Energy Conversion and Management ( IF 8.208 ) Pub Date : 2020-08-01 , DOI: 10.1016/j.enconman.2020.113213 Dong Hwan Kim; Yonggyun Bae; Sanghyeok Lee; Ji-Won Son; Joon Hyung Shim; Jongsup Hong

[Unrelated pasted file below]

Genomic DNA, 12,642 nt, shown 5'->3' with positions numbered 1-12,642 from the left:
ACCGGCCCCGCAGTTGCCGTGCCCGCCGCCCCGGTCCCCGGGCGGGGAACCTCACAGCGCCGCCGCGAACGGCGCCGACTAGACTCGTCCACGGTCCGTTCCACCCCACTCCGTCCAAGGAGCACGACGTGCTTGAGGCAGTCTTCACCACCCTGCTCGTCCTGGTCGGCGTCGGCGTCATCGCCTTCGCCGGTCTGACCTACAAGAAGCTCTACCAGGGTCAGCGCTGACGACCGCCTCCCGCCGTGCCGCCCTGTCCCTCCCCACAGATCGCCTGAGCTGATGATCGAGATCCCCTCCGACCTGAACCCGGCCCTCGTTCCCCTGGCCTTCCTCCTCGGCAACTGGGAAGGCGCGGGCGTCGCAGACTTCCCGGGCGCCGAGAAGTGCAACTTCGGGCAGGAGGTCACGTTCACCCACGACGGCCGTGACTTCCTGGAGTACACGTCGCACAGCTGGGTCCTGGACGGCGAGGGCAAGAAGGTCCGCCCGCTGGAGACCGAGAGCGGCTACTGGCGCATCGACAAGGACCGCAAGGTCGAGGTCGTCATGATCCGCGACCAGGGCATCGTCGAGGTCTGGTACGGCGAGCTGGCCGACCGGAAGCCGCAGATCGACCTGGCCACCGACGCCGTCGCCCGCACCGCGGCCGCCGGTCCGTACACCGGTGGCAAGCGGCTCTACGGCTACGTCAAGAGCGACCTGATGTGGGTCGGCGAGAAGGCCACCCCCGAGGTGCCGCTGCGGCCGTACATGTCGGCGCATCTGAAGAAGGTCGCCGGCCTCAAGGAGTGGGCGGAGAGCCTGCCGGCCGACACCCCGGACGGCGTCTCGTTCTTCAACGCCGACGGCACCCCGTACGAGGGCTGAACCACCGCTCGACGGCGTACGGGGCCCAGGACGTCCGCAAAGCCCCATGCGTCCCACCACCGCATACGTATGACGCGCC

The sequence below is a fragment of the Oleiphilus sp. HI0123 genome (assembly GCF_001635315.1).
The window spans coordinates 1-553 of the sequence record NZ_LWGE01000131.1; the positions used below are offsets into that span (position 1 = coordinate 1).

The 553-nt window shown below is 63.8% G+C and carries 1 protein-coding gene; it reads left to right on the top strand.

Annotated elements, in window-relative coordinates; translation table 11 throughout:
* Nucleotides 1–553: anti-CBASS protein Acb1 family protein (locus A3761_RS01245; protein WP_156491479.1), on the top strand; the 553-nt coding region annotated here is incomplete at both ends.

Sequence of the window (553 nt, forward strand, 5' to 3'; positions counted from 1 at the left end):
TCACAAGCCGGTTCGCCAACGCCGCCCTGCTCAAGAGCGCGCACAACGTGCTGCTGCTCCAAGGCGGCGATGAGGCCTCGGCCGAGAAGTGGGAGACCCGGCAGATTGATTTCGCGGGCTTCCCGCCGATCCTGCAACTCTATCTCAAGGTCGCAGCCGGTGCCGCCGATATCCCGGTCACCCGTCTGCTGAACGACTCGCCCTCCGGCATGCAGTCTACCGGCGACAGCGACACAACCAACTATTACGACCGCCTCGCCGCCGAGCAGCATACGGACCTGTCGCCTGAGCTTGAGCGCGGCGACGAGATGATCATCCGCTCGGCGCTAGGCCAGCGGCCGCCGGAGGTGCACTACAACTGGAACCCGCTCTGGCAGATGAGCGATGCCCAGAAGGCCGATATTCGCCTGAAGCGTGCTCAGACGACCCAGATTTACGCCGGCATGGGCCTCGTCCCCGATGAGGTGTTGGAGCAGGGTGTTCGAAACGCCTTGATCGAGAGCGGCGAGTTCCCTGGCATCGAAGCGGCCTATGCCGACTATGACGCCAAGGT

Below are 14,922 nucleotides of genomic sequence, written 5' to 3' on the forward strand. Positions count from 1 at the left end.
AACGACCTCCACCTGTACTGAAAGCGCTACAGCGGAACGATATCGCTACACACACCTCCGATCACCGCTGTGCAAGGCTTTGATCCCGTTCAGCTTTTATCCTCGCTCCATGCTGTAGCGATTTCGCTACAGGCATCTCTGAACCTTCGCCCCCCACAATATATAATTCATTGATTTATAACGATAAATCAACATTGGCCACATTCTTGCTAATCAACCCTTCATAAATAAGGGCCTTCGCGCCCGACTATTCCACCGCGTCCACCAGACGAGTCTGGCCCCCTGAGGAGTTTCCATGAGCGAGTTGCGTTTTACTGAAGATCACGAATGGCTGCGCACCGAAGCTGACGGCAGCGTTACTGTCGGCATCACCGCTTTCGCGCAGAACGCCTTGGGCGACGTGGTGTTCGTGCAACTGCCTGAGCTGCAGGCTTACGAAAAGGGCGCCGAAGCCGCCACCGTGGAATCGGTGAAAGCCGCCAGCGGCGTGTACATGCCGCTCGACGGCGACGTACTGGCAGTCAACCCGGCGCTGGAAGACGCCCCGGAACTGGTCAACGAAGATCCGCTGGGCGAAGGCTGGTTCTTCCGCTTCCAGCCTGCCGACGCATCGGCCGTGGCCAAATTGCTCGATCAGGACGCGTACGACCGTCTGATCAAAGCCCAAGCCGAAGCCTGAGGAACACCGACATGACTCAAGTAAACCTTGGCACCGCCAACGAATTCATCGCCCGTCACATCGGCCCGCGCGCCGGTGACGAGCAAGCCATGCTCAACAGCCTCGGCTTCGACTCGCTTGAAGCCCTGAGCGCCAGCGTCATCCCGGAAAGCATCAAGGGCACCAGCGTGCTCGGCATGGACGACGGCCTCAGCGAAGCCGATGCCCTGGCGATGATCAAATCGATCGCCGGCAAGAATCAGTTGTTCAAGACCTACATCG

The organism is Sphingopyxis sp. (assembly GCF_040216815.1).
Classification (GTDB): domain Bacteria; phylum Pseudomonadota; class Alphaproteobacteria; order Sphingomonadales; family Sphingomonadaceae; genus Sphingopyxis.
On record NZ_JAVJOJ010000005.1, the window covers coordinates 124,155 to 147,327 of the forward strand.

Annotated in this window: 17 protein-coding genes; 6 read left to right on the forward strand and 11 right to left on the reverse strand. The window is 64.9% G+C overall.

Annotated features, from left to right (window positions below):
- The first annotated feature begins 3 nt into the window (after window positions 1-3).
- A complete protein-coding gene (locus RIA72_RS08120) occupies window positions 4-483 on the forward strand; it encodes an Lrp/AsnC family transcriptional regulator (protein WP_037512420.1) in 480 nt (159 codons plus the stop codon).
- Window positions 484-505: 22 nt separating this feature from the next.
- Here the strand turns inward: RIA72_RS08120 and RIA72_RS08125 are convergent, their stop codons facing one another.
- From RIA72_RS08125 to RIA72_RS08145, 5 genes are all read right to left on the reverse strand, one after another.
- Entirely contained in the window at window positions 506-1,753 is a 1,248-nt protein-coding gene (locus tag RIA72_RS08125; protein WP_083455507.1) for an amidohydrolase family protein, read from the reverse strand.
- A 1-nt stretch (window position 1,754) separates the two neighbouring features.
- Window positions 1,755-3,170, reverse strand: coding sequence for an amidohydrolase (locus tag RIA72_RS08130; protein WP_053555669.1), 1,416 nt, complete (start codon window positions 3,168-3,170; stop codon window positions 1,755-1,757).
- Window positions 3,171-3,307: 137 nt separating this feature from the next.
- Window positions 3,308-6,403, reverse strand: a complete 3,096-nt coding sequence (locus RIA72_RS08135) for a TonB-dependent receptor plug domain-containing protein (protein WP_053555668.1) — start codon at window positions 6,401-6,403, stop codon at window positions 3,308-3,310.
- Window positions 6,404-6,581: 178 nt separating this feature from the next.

This study aims at elucidating the thermal characteristics and heat transfer mechanism of a commercial-scale, planar solid oxide fuel cell (SOFC) stack. The thermal management of a SOFC stack is key for its stable operation and market deployment. It is necessary to understand the internal thermal conditions and heat transfer pathways for satisfying such needs. In this regard, this study conducts three-dimensional numerical simulation accounting for an actual 1-kW stack geometry and its operating conditions. The thermal-flow conditions of the stack composed of 30 unit-cells are spatially resolved. Results show that temperature inside a stack changes in a way that it follows the air flow. As the air and fuel proceed to the top of the stack, the effect of the air flow is more prominent while showing a smaller temperature difference of unit-cells inside a repeating unit and a lower rate of its temperature increase. Given the temperature distribution, a large temperature gradient is imposed on unit-cells and sealants near the air inlet, especially in the lower repeating units. It is also shown that, in the direction of stack height, gaseous advection is a key pathway through which the heat released from a unit-cell is transferred, and conductive heat transfer through metallic interconnects contributes to the overall heat transfer rate at the top and bottom of the stack. As the gaseous advective cooling in the direction of stack height is reduced, the heat transfer rates towards the gas inlets and outlets within a repeating unit by interconnect conduction and gaseous advection, respectively, are also lowered, which is compensated by conductive heat transfer between repeating units. It can be inferred that controlling gas heating near the inlet manifold (especially, at the bottom of the stack), advection through the stack, and metallic conduction between repeating units may change the key heat transfer pathways and internal thermal conditions.